Ford turns McDonald’s coffee waste to headlamps’ cases, other parts

Ford is set to combat climate change as it recycles old coffee waste sourced from McDonald’s into auto parts. The American automaker is expected to take the food waste from the fast-food giant, divert it from a landfill to its laboratory and get it engineered into bioplastics.

Why it matters: In addition to curbing climate change, the global brand is also committed to reducing food waste, to make effort to make car parts lighter, use less petroleum, and lower CO2 emissions.

The auto industry is under enormous pressure to reduce tailpipe emissions and increase the production of electric vehicles. Over a quarter of all carbon emissions are from the transportation sector.

Senior Technical Leader, Materials Sustainability, Ford, Debbie Mielewski, explained that traditionally, his company uses plastic and talc to make its headlamp housing but the coffee version is more sustainable because it’s lighter and doesn’t use the talc, which as a mineral isn’t renewable.

She said, “Coffee chaff is widely available and much of it goes to waste. Eventually, Ford hopes to incorporate the material into more cars and use it for more parts. Ford decided to work with coffee chaff a few years ago. But it’s been experimenting with organic materials for over a decade. If you came to our lab, it looks somewhere between a landfill and a farm.”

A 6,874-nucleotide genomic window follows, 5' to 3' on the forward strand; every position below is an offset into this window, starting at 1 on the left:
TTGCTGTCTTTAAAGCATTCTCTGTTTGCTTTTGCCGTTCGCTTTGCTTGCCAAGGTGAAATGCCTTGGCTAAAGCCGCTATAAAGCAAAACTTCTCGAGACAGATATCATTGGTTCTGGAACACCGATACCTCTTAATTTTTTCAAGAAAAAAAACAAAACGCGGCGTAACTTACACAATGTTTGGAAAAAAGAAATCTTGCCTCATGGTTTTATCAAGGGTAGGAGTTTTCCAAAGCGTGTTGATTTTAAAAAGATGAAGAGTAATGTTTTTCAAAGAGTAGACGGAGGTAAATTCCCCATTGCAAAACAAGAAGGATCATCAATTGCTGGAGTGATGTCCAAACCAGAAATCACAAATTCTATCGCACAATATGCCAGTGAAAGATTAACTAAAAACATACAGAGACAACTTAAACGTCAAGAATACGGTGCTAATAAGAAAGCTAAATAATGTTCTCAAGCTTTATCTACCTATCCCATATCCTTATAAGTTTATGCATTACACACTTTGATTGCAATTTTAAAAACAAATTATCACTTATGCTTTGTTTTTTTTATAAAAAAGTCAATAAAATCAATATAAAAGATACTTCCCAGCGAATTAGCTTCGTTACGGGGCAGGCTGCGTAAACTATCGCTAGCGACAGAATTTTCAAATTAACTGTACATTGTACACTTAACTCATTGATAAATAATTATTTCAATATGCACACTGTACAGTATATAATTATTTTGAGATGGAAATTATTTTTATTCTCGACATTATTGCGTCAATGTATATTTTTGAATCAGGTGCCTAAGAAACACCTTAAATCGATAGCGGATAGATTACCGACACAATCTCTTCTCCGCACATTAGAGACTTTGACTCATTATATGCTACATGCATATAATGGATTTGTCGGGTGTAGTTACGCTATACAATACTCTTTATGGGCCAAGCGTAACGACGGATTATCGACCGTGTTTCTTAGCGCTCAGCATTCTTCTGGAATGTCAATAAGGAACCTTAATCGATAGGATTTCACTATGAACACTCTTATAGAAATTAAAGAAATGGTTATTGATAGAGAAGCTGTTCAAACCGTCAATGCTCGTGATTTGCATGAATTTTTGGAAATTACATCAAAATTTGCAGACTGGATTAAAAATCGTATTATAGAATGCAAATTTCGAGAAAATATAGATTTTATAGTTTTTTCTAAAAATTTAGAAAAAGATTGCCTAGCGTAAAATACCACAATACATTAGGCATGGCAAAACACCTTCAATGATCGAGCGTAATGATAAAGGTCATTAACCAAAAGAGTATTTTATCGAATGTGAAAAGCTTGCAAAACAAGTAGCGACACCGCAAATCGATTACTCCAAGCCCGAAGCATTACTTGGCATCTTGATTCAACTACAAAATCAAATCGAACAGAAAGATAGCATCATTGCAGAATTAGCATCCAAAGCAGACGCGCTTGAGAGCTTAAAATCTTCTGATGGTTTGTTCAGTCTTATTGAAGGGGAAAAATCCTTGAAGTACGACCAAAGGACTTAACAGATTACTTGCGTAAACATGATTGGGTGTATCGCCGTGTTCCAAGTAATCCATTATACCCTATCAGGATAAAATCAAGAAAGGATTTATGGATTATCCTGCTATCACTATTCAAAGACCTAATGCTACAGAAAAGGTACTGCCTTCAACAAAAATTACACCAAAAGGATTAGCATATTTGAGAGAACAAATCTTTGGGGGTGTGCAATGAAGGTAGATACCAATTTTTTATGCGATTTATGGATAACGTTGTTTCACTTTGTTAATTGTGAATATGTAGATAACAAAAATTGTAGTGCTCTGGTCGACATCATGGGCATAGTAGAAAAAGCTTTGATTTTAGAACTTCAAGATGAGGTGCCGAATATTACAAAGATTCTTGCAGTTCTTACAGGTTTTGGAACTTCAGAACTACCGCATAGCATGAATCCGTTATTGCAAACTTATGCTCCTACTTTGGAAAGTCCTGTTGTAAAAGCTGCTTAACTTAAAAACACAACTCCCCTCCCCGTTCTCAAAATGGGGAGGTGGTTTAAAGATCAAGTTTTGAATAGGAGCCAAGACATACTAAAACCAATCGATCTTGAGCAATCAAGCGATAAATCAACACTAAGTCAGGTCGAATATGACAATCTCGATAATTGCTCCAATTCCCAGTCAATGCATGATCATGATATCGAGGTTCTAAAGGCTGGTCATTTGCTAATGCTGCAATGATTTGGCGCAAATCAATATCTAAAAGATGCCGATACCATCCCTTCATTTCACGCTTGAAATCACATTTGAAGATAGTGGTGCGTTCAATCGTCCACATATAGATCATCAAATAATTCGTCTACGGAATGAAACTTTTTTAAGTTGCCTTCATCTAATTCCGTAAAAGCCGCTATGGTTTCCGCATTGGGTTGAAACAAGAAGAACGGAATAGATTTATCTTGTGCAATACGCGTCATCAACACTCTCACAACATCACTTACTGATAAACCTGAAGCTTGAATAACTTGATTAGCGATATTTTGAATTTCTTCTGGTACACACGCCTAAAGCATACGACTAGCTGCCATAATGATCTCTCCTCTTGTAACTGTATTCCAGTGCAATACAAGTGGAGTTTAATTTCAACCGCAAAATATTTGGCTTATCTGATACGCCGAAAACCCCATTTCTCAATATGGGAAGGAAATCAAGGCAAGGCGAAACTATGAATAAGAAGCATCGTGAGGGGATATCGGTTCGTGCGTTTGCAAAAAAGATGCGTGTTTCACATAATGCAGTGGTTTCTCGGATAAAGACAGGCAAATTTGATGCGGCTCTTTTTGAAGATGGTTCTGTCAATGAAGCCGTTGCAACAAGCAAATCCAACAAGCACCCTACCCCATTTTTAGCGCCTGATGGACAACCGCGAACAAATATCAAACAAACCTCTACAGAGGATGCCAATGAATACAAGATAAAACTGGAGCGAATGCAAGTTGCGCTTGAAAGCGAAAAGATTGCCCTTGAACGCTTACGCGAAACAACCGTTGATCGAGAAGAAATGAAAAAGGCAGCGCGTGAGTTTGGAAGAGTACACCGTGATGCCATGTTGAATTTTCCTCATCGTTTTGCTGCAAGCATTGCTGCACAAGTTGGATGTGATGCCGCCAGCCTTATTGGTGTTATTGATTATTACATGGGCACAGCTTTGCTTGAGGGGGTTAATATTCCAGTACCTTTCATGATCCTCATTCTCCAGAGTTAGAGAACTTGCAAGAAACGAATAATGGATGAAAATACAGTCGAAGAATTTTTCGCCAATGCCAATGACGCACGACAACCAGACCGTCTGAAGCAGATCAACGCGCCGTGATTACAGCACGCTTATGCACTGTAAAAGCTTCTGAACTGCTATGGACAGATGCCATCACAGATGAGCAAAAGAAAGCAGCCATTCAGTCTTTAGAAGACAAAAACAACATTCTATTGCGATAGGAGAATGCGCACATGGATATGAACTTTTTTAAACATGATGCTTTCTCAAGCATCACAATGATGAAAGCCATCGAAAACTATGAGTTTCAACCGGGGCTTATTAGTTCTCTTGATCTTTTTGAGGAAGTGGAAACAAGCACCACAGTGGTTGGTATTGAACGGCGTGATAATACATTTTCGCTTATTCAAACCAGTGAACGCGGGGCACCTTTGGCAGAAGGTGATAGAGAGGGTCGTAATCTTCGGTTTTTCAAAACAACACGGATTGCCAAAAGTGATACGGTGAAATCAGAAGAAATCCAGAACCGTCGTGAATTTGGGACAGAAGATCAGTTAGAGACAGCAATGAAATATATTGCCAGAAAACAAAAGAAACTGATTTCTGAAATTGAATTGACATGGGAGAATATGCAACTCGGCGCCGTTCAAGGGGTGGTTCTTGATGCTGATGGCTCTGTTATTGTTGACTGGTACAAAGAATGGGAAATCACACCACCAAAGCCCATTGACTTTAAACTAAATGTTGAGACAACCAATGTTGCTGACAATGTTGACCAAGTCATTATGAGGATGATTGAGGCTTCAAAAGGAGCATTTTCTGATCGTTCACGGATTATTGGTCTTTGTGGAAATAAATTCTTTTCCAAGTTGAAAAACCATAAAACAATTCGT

The process: Ford stated, “Every year, millions of pounds of coffee chaff, which is the dried skin of the bean that naturally comes off during the roasting process, are turned into garden mulch or charcoal in North America.  

“Together, Ford and McDonald’s can provide an innovative new home to a significant portion of that material. The duo found that chaff can be converted into a durable material to reinforce certain vehicle parts. By heating the chaff to high temperatures under low oxygen, mixing it with plastic and other additives and turning it into pellets, the material can be formed into various shapes. 

“The chaff composite meets the quality specifications for parts like headlamp housings and other interior and underhood components. The resulting components will be about 20% lighter and require up to 25% less energy during the moulding process. Heat properties of the chaff component are significantly better than the currently used material.” 

Ford has set a goal for itself to only use recycled and renewable plastics in its global vehicle fleet.

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